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Sleep More, Weigh Less: the link Between Sleep and Weight Loss

Sleep and weight loss: 12 Sleep Secrets That Can Help You Lose Weight continued...

Hold the caffeine. A morning cup of joe? No problem. But you may want to avoid the stuff before you hit the sack. Caffeine is a stimulant, temporarily increasing adrenaline production and blocking sleep-inducing chemicals in the brain. For the average non-smoking adult, caffeine's effects last about 5 to 7 hours, says Hyla Cass, MD, assistant clinical professor of psychiatry at UCLA School of Medicine, and author of 8 Weeks to Vibrant Health: A Woman's Take-Charge Program to Correct Imbalances, Reclaim Energy, and Restore Well-Being, so if you have trouble snoozing, skip the late-afternoon or evening brew. Smokers and children both metabolize caffeine more quickly, she says, but be extra alert if you're pregnant or on the pill -- women on the pill take up to 13 hours to metabolize caffeine, while pregnant women can take up to 18 to 20 hours! And don't be fooled into thinking that coffee is the only culprit. Chocolate, tea, soda, and some painkillers and cough medications can contain enough caffeine to keep you up at night as well.

Disconnect. A Belgian study found that subjects who spent more time watching TV, playing computer games, and using the internet got less sleep and felt more fatigued. The advent of cable TV and the Internet made it hard to find time to sleep, says Patel. Now there are other things to do at midnight and 1 a.m. To counteract this effect, get into the habit of tuning out at the same time every night, saving the last half hour before bed for relaxing activities like light reading, stretching, or writing in a journal.

Keep your cool. For the best sleep possible, the National Sleep Foundation recommends a slightly cool room -- it matches the temperature drop that occurs inside our bodies while we sleep. You may want to experiment, though, as the optimal temperature varies from person to person, Epstein says.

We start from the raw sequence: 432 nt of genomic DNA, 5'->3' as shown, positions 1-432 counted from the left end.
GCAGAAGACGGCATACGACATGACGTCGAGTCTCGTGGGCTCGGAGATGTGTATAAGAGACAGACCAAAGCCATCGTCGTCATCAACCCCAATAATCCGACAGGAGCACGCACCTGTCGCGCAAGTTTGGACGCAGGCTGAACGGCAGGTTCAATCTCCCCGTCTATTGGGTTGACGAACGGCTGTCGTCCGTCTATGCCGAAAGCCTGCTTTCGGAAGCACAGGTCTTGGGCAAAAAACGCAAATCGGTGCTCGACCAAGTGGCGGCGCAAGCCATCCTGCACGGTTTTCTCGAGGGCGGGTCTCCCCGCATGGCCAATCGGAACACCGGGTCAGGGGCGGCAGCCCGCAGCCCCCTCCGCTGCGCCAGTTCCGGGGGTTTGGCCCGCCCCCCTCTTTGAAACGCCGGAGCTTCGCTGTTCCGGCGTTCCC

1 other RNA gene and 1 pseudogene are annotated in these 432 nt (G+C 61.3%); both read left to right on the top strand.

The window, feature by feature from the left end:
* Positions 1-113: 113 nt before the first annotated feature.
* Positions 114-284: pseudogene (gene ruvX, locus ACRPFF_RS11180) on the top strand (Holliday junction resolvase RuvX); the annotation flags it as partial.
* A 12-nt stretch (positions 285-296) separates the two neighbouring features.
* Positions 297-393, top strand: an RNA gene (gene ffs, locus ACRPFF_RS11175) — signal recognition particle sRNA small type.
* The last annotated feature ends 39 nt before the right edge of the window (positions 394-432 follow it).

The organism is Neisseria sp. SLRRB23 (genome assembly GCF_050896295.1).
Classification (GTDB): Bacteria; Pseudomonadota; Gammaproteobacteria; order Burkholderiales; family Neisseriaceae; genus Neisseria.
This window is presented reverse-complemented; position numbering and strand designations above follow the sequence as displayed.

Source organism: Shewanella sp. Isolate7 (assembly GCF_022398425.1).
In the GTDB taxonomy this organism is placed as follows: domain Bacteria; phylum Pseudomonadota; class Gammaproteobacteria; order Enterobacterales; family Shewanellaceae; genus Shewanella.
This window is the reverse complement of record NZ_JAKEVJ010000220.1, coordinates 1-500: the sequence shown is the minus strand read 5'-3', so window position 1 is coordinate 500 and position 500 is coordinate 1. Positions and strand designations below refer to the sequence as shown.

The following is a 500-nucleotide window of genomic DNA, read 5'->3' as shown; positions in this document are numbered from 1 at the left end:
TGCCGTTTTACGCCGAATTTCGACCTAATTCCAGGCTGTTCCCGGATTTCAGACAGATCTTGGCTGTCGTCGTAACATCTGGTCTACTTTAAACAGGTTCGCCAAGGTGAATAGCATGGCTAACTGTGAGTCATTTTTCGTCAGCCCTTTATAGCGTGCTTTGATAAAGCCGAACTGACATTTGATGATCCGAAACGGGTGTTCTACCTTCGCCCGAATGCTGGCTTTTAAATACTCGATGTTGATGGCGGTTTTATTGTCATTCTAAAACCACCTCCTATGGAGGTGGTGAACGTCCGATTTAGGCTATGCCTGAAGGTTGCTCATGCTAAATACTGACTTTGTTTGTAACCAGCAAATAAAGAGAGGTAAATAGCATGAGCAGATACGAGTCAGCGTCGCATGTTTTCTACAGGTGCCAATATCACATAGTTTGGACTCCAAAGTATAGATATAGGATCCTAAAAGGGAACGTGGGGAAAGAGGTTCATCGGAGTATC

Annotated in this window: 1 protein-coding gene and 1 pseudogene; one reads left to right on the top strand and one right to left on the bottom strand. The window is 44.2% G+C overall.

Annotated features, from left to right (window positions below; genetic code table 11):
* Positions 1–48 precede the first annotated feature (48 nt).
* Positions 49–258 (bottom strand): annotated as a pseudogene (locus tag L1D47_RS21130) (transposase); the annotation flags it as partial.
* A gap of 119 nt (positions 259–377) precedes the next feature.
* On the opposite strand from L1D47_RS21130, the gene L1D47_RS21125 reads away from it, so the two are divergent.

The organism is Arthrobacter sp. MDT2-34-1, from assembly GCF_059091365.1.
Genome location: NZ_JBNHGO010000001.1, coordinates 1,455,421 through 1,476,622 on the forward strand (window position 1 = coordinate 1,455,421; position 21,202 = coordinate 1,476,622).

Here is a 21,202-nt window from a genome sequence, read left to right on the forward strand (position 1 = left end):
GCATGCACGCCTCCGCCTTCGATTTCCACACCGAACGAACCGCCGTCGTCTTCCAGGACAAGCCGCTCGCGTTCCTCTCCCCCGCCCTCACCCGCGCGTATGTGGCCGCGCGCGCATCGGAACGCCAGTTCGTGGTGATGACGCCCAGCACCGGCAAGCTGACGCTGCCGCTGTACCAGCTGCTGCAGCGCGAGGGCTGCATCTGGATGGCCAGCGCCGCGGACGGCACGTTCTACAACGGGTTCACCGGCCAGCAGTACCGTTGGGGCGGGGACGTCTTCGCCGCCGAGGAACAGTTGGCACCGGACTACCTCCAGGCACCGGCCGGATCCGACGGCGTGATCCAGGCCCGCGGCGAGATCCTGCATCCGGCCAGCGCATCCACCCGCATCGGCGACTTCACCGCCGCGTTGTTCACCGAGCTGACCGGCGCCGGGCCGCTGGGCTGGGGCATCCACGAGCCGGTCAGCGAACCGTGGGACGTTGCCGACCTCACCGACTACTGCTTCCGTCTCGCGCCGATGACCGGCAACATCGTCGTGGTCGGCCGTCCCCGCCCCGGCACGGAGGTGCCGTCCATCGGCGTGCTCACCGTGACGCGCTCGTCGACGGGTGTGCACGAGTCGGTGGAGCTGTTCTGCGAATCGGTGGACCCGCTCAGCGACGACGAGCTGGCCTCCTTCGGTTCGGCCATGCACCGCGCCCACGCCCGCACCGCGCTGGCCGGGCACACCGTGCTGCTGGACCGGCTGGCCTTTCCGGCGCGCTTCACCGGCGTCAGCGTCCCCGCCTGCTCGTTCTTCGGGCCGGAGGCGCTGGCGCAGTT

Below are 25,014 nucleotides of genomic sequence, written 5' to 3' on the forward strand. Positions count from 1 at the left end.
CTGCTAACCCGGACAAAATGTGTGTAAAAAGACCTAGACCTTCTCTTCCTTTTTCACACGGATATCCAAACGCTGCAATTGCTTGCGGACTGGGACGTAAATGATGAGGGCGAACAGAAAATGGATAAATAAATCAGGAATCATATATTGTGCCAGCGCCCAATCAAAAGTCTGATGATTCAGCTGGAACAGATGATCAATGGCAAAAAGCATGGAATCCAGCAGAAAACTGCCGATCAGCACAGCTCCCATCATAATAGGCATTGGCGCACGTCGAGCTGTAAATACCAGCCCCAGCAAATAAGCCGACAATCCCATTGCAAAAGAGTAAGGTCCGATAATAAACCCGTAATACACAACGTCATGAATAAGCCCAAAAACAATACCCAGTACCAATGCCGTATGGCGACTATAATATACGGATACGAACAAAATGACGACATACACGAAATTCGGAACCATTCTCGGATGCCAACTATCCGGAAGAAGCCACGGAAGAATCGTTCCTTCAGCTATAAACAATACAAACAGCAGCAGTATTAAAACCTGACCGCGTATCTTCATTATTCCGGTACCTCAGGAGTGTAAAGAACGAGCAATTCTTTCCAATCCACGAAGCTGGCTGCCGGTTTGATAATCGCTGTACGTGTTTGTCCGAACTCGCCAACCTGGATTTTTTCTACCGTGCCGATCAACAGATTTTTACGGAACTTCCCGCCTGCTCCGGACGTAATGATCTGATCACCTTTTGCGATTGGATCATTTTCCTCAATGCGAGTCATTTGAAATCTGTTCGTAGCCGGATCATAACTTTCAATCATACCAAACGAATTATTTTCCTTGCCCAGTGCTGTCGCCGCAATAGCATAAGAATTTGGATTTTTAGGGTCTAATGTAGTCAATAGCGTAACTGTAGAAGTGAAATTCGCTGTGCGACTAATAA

Clear the decks. If stress or worry keeps your mind racing when you should be relaxing, take a sheet of paper and write down your thoughts, Epstein says. You'll be better able to deal with your problems after your mind and body have had time to rest. "Try to develop a pre-sleep routine that marks bedtime as the end of the day," he says -- a warm bath, for example, or a relaxing stretching or meditation session.

Stay serene. If time is ticking and you're still awake, keep calm and relocate to another room. Lying in bed fretting about being awake will make your bedroom a stressful place, Epstein says. Do something relaxing like reading or listening to quiet music. (Whatever you do, don't turn on the computer!) Before you know it, you'll be stumbling back to bed, and slipping off to sleep -- bringing you one step closer to your weight loss goal.

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Reviewed on January 01, 2007

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